School nurses are key to keeping at-risk children in school.


Article Content

The school-to-prison pipeline refers to exclusionary disciplinary systems in schools that disrupt children's education and increase the likelihood that affected students will end up in the criminal justice system. These systems use suspension and expulsion to effectively criminalize even minor infractions, such as swearing or talking back in class, and rely on school resource officers or police to enforce them.

Figure. Disrupting t... - Click to enlarge in new windowFigure.

Zero tolerance, exclusionary discipline systems arose in the 1990s as a means of preventing drug use and gun violence in school settings. Research has shown, however, that such methods of dealing with disruptive students are unevenly applied and that Black students are disproportionately targeted, along with lesbian, gay, bisexual, transgender, and queer or questioning youths and children with learning or mental health disabilities. These students experience higher rates of discipline in general with more severe consequences and at younger ages than their peers, as well as higher rates of suspension, expulsion, and corporeal punishment.


Studies have linked exclusionary discipline to lower academic achievement, increasing the likelihood that affected students will drop out and end up in the criminal justice system. Students with disabilities are especially at risk; nurse researcher Shoshana V. Aronowitz has noted in a recent article in The Hill that up to 85% of students in juvenile detention centers have a learning disability, yet fewer than 40% received learning or behavioral support before they were expelled from school.


To reduce the toll of exclusionary discipline, various groups, including the National Education Association, have called for reforms. In a recent Journal of School Nursing literature review, Aronowitz and colleagues identified interventions school nurses can use to support children vulnerable to disciplinary action. Among the interventions are individualized health plans that provide an emergency care plan that can be activated when suspension or expulsion is being considered.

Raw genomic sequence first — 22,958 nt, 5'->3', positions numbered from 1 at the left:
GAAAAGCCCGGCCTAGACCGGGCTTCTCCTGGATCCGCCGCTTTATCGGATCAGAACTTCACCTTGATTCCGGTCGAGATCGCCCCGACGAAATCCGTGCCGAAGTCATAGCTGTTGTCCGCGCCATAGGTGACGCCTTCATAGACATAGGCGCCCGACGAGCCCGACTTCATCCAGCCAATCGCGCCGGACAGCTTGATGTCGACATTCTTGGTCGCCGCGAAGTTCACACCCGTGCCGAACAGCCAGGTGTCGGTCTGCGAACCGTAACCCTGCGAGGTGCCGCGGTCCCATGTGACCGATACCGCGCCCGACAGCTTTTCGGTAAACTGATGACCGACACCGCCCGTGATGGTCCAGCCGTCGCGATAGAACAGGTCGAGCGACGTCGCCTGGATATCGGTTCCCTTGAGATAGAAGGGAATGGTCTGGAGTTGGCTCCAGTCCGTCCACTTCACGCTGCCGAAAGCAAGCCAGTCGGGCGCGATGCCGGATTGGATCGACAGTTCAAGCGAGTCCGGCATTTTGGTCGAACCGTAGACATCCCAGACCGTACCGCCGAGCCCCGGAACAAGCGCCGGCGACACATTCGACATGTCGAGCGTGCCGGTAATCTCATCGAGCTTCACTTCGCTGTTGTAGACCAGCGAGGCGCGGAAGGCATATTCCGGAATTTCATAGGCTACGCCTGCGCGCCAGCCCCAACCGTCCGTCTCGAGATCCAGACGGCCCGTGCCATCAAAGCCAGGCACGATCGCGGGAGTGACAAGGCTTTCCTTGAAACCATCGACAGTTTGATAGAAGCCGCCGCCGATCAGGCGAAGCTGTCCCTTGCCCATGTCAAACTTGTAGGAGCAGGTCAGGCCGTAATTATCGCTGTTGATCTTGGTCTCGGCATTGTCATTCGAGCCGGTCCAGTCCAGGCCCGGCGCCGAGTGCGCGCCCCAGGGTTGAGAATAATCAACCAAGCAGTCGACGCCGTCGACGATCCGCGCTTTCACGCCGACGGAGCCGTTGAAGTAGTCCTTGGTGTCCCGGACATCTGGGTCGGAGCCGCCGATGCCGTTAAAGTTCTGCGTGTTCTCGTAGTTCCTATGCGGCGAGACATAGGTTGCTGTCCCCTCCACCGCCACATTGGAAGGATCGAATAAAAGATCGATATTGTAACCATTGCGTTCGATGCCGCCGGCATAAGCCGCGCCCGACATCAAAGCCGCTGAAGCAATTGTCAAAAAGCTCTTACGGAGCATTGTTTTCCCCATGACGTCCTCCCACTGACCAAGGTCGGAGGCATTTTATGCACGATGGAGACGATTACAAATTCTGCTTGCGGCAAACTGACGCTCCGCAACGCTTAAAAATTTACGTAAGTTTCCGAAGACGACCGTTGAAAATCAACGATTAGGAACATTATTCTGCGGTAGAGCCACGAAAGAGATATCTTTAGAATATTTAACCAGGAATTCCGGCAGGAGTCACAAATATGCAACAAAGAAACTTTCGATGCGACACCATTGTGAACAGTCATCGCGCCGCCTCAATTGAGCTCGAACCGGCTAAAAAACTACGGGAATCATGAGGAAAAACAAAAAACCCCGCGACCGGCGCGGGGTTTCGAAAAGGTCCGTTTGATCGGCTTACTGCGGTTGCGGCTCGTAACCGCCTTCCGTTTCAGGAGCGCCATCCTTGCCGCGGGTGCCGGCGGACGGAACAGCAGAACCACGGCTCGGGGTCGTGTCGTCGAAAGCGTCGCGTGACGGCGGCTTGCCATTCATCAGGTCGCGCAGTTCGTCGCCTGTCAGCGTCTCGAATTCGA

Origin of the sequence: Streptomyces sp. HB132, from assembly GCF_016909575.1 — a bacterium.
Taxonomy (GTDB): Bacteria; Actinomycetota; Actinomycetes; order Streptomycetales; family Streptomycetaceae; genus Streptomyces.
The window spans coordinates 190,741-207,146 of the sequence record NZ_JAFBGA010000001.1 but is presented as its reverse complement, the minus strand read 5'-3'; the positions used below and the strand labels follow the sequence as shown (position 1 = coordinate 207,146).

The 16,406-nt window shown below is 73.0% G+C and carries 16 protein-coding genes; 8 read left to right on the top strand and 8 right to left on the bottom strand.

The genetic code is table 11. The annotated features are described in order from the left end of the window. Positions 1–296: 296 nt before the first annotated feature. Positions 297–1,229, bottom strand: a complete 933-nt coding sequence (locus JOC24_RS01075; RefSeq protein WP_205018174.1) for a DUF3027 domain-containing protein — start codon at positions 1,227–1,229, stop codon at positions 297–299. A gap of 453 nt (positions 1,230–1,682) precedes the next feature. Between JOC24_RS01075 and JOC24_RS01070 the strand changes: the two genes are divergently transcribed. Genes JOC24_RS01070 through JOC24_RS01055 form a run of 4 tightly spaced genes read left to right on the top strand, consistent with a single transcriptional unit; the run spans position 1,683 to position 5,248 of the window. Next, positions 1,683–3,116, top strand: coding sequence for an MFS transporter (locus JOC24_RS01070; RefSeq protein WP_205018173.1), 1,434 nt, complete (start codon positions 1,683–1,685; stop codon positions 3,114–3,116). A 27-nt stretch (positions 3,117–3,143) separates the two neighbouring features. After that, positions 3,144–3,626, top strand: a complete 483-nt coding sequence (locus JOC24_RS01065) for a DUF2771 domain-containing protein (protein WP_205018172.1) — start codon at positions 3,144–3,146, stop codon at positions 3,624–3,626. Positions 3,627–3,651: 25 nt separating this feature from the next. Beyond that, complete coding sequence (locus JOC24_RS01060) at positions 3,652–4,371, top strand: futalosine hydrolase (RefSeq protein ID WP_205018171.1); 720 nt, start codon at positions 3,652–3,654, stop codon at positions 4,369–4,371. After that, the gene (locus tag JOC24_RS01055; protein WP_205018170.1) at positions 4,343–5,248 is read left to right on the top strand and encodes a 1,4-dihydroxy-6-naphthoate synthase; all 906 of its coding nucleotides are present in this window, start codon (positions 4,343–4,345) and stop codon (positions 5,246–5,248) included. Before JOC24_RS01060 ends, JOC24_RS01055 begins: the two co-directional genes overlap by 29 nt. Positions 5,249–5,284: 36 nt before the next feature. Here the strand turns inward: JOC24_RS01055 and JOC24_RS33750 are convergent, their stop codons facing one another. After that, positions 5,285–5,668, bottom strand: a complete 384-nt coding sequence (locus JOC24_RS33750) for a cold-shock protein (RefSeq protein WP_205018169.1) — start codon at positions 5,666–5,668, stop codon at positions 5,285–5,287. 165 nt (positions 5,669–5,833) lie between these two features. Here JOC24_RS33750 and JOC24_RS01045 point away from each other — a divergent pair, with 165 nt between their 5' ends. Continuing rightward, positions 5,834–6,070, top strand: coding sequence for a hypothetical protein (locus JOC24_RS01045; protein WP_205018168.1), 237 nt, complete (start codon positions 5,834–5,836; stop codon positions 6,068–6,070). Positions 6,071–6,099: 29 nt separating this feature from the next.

Each student's individualized health plan would record physical, mental, and emotional issues as well as social factors, such as racism, which research shows influences the school-to-prison pipeline.


School nurses can also partner with faculty and staff to introduce specific discipline reforms, such as peer mediation and peer accountability. These model interventions allow accused students, victims, and student peers to discuss how the cited behaviors affected other students and the school community, and to work out ways to repair the harm. To implement such programs, however, would require schools to have full-time nurses on site to work with individual students and serve as a resource for teachers and administrators. Most U.S. schools, however, lack full-time nurses.


"School nurses are uniquely positioned to help end the school-to-prison pipeline, but they must be present," said Robin Cogan, an AJN editorial board member and nationally certified school nurse in the Camden, New Jersey, school system. "Sixty percent of schools have either no school nurse or only part-time coverage. In planning for a post-COVID world, where we must all deal with the collective trauma of a global pandemic, school nurses are needed now more than ever." (To listen to Cogan interview Shoshana Aronowitz about her unique career pathway, go to Conversations at http://www.ajnonline.com.)-Carol Potera


Aronowitz SV. The Hill 2021 Feb 5; Aronowitz SV, et al. J Sch Nurs 2021;37(1):51-60; Anderson KP, Ritter GW. Educational Policy 2020;34(5):707-34.